Radiology joined the ranks of physician-led class action lawsuits against the ABMS member boards last week when interventional radiologist Sadhish K. Siva filed a complaint on behalf of radiologists against the ABR for (and I’m paraphrasing) running an illegal anticompetitive monopoly and generally being terrible.
You can read the full 30-page suit if you’re interested. Legal writing is generally not of the page-turning variety, but there are still some great lines.
Regarding MOC (emphasis mine):
[The] ABR admits that no studying will be necessary for [the new MOC program] OLA and that ABR “doesn’t anticipate” incorrect answers “will happen often.” ABR also confirms on its website that “[t]he goal with all OLA content is that diplomates won’t have to study.” When a question is answered incorrectly, an explanation of the correct answer is provided so that when a similar question is asked in the future it can be answered correctly. Unsurprisingly, ABR admits it does “not anticipate a high failure rate.”
In short, to maintain ABR certification under OLA, a radiologist need only spend as little as 52 minutes per year (one minute for each of 52 questions) answering questions designed so as not to require studying, and for which ABR anticipates neither incorrect answers nor a high failure rate.
Because OLA has been designed so that all or most radiologists will pass, it validates nothing more than ABR’s ability to force radiologists to purchase MOC and continue assessing MOC fees.
Though not called out in the lawsuit, this argument also applies to the Certifying Exam (a second, superfluous exam taken after the Core Exam, after graduating residency, and after already practicing independently as a radiologist). This may be in part because the angriest radiologists are the ones who paid for and then passed what should have been a 10-year recertification exam only to be told they had to start shelling out and doing questions right after. But the main reason is likely that the suit primarily asserts that the monopolistic behavior at play includes the ABR illegally tying mandatory MOC to its “initial certification product,” and the Certifying Exam—though suspect–is part of the initial certification process.
Interesting fact that I did not know about MOC & the insurance market:
In addition, patients whose doctors have been denied coverage by BCBS because they have not complied with MOC requirements, are typically required to pay a higher “out of network” coinsurance rate (for example, 10% in network versus 30% out of network) to their financial detriment.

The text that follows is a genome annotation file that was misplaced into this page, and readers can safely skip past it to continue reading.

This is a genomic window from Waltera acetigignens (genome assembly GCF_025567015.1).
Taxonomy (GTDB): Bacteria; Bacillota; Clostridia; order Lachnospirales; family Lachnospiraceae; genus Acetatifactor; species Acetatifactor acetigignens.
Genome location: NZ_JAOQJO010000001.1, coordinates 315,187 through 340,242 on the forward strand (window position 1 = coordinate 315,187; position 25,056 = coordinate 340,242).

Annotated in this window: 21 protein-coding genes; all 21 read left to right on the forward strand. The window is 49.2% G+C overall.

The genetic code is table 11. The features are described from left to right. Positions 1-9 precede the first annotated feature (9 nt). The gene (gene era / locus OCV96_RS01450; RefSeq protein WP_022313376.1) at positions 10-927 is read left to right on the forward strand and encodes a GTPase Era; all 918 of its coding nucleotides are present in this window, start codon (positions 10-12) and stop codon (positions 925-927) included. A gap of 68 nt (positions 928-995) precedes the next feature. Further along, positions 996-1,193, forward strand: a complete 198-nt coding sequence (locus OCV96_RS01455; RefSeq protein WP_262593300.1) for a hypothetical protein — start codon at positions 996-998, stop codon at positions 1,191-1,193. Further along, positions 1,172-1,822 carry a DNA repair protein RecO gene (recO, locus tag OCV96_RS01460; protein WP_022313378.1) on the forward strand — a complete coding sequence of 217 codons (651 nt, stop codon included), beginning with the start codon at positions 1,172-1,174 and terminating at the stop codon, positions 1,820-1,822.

It’s amazing how these organizations, which are completely unaccountable, have become such integral parts of so many different components of the healthcare machine from hospital credentialing to insurance coverage.
Speaking of that power:
The American Medical Association (“AMA”) has adopted “AMA Policy H-275.924, Principles on Maintenance of Certification (MOC),” which states, among other things, that “MOC should be based on evidence,” “should not be a mandated requirement for licensure, credentialing, reimbursement, network participation or employment,” “should be relevant to clinical practice,” “not present barriers to patient care,” and “should include cost effectiveness with full financial transparency, respect for physician’s time and their patient care commitments, alignment of MOC requirements with other regulator and payer requirements, and adherence to an evidence basis for both MOC content and processes.” ABR’s MOC fails in all of these respects.
[The] ABR is not a “self”-regulatory body in any meaningful sense for, among other reasons, its complete lack of accountability. Unlike the medical boards of the individual States, for example, as alleged above, ABR is a revenue-driven entity beholden to its own financial interests and those of its officers, governors, trustees, management, and key employees. ABR itself is not subject to legislative, regulatory, administrative, or other oversight by any other person, entity, or organization. It answers to no one, much less to the radiologist community which it brazenly claims to self-regulate.
Whether or not the suit will convince a jury that an illegal monopoly is at play, I don’t know. I can take a pretty confident educated guess as to what radiologists are rooting for. It’s pretty clear that while MOC can engender a controversy, the ABR’s efforts can’t meaningfully impact the quality of radiology practiced by its diplomates or have a significant effect on patient care.